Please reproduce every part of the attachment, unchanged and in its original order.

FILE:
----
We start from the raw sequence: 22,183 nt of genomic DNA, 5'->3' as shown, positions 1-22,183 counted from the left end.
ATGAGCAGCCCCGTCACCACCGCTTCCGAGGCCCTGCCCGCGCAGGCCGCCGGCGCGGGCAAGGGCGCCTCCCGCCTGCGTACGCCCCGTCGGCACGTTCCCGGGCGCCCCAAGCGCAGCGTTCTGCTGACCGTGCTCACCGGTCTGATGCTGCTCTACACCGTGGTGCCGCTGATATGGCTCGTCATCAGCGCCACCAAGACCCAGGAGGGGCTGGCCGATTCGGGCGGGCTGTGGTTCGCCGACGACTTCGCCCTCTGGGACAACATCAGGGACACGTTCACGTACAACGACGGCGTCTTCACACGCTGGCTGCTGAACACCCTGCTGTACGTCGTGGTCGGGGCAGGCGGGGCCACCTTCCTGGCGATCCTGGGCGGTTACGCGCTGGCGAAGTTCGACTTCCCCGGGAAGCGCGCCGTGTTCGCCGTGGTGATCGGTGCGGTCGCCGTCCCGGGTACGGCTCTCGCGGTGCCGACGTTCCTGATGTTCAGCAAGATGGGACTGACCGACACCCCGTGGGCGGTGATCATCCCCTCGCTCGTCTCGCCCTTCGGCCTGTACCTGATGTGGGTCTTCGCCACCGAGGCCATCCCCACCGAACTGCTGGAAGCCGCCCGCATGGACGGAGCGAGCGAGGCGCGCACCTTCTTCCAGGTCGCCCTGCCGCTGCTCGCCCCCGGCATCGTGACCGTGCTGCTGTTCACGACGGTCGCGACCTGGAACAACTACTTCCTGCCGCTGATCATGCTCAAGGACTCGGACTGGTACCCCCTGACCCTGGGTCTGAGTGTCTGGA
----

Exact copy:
We start from the raw sequence: 22,183 nt of genomic DNA, 5'->3' as shown, positions 1-22,183 counted from the left end.
ATGAGCAGCCCCGTCACCACCGCTTCCGAGGCCCTGCCCGCGCAGGCCGCCGGCGCGGGCAAGGGCGCCTCCCGCCTGCGTACGCCCCGTCGGCACGTTCCCGGGCGCCCCAAGCGCAGCGTTCTGCTGACCGTGCTCACCGGTCTGATGCTGCTCTACACCGTGGTGCCGCTGATATGGCTCGTCATCAGCGCCACCAAGACCCAGGAGGGGCTGGCCGATTCGGGCGGGCTGTGGTTCGCCGACGACTTCGCCCTCTGGGACAACATCAGGGACACGTTCACGTACAACGACGGCGTCTTCACACGCTGGCTGCTGAACACCCTGCTGTACGTCGTGGTCGGGGCAGGCGGGGCCACCTTCCTGGCGATCCTGGGCGGTTACGCGCTGGCGAAGTTCGACTTCCCCGGGAAGCGCGCCGTGTTCGCCGTGGTGATCGGTGCGGTCGCCGTCCCGGGTACGGCTCTCGCGGTGCCGACGTTCCTGATGTTCAGCAAGATGGGACTGACCGACACCCCGTGGGCGGTGATCATCCCCTCGCTCGTCTCGCCCTTCGGCCTGTACCTGATGTGGGTCTTCGCCACCGAGGCCATCCCCACCGAACTGCTGGAAGCCGCCCGCATGGACGGAGCGAGCGAGGCGCGCACCTTCTTCCAGGTCGCCCTGCCGCTGCTCGCCCCCGGCATCGTGACCGTGCTGCTGTTCACGACGGTCGCGACCTGGAACAACTACTTCCTGCCGCTGATCATGCTCAAGGACTCGGACTGGTACCCCCTGACCCTGGGTCTGAGTGTCTGGA